However, with the steep rise in home values, many homeowners have been accumulating equity much faster than they would have if homes had been revalued at the usual historical rate. According to CoreLogic, home prices rose 18.3 percent year-on-year in June. Although this growth is expected to slow in the coming months, the increase has resulted in the average homeowner with a mortgage having $207,000 in equity, according to Black Knight.

However, if you are looking at the increase in the value of your home and thinking about what you can do with the equity, be careful.

"Just because you have new wealth in the form of equity does not mean you should do anything with it," McBride says. "Remember, it's not like going to the ATM and withdrawing your money. You take out a loan, and as interest rates rise, the loan has an increasing cost."

Frequently asked questions about Fed rate hikes and home mortgages

  • What are current home loan rates?

    See the interest rates for home
  • Where are home mortgage rates headed?

    Right now, mortgage rates can be expected to continue to rise for the rest of 2022. If you are making payments on a HELOC, pay particular attention to changes in rates. "They have a variable interest rate, so those who have accumulated a large balance are exposed to rapid increases in interest rates," McBride explains.
  • What will happen to equity levels in the event of a rate correction?

    The housing market is in the early stages of a correction, which means a slowdown in price appreciation and more balanced terms between buyers and sellers. This is due in part to rising mortgage rates. This market trend is not a sign of collapse, but slowing appreciation will mean slower equity growth for homeowners. "Home prices are unlikely to fall," McBride says. "They are simply stabilizing. There may be isolated zip codes where prices may decline, but that is the exception rather than the rule."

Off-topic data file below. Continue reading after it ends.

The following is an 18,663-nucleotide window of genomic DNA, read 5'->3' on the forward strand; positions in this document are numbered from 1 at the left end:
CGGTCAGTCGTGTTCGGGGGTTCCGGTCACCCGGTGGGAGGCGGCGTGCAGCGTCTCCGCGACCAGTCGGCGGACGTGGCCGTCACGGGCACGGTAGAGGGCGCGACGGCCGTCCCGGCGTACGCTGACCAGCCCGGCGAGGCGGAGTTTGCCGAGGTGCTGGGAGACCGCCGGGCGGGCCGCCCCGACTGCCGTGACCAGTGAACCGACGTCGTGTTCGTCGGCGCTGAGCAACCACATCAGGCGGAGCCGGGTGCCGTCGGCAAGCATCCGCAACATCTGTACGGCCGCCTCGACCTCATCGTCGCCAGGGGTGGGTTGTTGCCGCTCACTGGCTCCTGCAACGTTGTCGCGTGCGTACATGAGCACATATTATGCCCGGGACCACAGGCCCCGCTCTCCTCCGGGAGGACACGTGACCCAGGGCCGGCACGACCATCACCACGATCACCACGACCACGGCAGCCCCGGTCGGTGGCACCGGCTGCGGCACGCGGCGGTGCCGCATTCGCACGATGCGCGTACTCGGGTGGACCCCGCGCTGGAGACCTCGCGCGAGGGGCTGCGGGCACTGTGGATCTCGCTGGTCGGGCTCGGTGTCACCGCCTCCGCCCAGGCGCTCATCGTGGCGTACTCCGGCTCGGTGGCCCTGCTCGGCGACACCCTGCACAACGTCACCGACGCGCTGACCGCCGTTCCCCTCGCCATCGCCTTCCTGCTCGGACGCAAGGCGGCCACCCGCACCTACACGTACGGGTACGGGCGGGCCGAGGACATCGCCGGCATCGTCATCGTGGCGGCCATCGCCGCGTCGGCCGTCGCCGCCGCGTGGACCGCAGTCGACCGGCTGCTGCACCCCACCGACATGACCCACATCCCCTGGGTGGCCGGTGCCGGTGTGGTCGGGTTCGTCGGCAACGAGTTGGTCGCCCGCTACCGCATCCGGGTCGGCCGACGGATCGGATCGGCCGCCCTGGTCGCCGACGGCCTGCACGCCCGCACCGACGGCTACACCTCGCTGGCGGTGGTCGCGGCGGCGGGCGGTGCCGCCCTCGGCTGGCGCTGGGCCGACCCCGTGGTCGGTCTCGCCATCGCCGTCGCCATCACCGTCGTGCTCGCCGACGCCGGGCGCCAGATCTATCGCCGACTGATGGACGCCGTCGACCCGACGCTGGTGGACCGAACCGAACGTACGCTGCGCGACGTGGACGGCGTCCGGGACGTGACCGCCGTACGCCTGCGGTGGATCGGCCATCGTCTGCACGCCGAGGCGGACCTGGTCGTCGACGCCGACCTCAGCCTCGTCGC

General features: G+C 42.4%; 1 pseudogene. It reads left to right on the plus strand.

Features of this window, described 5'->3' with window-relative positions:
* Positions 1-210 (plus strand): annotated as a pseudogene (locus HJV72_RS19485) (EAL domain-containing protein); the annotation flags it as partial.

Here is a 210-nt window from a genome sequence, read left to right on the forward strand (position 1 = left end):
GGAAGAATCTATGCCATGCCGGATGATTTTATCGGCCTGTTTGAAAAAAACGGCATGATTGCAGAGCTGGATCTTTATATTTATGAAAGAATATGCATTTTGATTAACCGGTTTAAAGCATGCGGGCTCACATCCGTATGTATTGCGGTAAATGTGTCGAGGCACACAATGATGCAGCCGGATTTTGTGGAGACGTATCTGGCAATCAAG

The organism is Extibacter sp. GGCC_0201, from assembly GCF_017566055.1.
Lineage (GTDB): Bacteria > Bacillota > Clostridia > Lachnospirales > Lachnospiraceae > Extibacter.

• When will the next Fed rate hike occur and what will happen?

    The next Federal Reserve meeting concludes on Sept. 21, and at the moment, the likelihood of another rate hike is high. The central bank will closely examine inflation data and other factors to determine to what extent to raise rates. For an overview of the September meeting, see Bankrate here.
  • How can I access my home equity?

    There are several ways to access home equity, including cash-out refinancing, which replaces the existing mortgage with a brand new loan for a larger amount, ideally at a lower rate, a home equity loan or HELOC. The home equity loan is a type of second mortgage, while the HELOC is a revolving line of credit. All three options provide access to funds based on one's equity share.
  • How is home equity calculated?

    You can estimate the equity in your home simply by subtracting the amount still owed on your mortgage from the value of your home. The most reliable way to determine the value of your home is to obtain a professional appraisal. If you are obtaining a mortgage or home loan, your lending institution will require this step.
  • What is the difference between a home equity loan and a HELOC?

    There are two main differences between home equity loans and HELOCs. First, a home equity loan has a fixed interest rate, so your payment will never change, while a HELOC has a variable interest rate that can increase or decrease your payment from month to month. Second, an equity loan is distributed in a lump sum, while a HELOC gives you access to the money when you need it. If you have to choose between the two, Bankrate's Home Equity Loan or HELOC calculator can help you make a decision.
Jessica Parker
Written by
Jessica Parker
Loans, Mortgage, Insurance
Jessica Parker is a senior content creator with years of copywriting experience. She joined Empire Finance Pro in 2018. She holds a Master’s degree in journalism from Northwestern University, and her work has appeared in a number of top-tier finance publications including Forbes, FinancialTimes and Bloomberg.